The topic of motivation came up this week and I've been ruminating in a really good way on how a fast-moving company can impart the secret sauce of motivation in micro learning moments. Can a really good development expert impart the magic of motivation in a lunch and learn? In short, no.
Let's break this apart using the picture I've posted with this article of two of my daughters taking a break while climbing a 14er in Colorado. At this point we have about 500 more feet to climb. One is contemplative, committed to her climb, gathering strength by taking in the 13,500 foot view. The other one is asking if there is free ice cream at the top or any other really good reason to keep moving.
Organizations that operate with a developmental lens realize you can motivate your people only so far with free ice cream. You really are limited even if you offer money. The DDO, as my new faves Kegan and Lahey describe in An Everyone Culture, follows a seamless set of practices, which they call a "groove." It includes:
- How meetings are structured.
- How performance is monitored.
- How people talk to each other about their work.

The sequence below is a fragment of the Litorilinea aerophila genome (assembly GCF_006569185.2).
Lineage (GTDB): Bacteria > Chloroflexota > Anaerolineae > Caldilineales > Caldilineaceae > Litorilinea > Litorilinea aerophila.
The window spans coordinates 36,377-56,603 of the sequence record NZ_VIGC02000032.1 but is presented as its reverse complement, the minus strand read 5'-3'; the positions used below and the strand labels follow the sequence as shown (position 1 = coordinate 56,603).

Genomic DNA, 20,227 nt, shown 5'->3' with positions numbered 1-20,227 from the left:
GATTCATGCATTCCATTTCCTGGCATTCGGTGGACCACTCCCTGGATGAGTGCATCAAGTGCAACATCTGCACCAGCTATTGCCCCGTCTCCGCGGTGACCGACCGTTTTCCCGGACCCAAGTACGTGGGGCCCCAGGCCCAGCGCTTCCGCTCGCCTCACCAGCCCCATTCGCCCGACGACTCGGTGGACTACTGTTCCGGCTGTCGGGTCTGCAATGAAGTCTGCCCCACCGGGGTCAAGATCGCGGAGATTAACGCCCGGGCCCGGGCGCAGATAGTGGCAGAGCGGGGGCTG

- And the challenges people are facing personally.
When we were on that mountain, we had our rest stop timed with a clear goal. We asked about feet, blisters and other personal challenges with a "how do we overcome this" attitude. We used our knowledge of those personal challenges to check in with our kids in the final 500 feet and we kept the conversation focused on the summit. On the descent, we talked about ways we're going to do this differently next time. Never was there a discussion about leaving anyone behind.
What if all organizations could take a time out and understand their people, their talents, their motivation and their ultimate contribution BEFORE they talk about company goals? Leading is all about listening. Motivation is part of an intentional plan to unlock the velocity inside each one of our human assets and let them soar.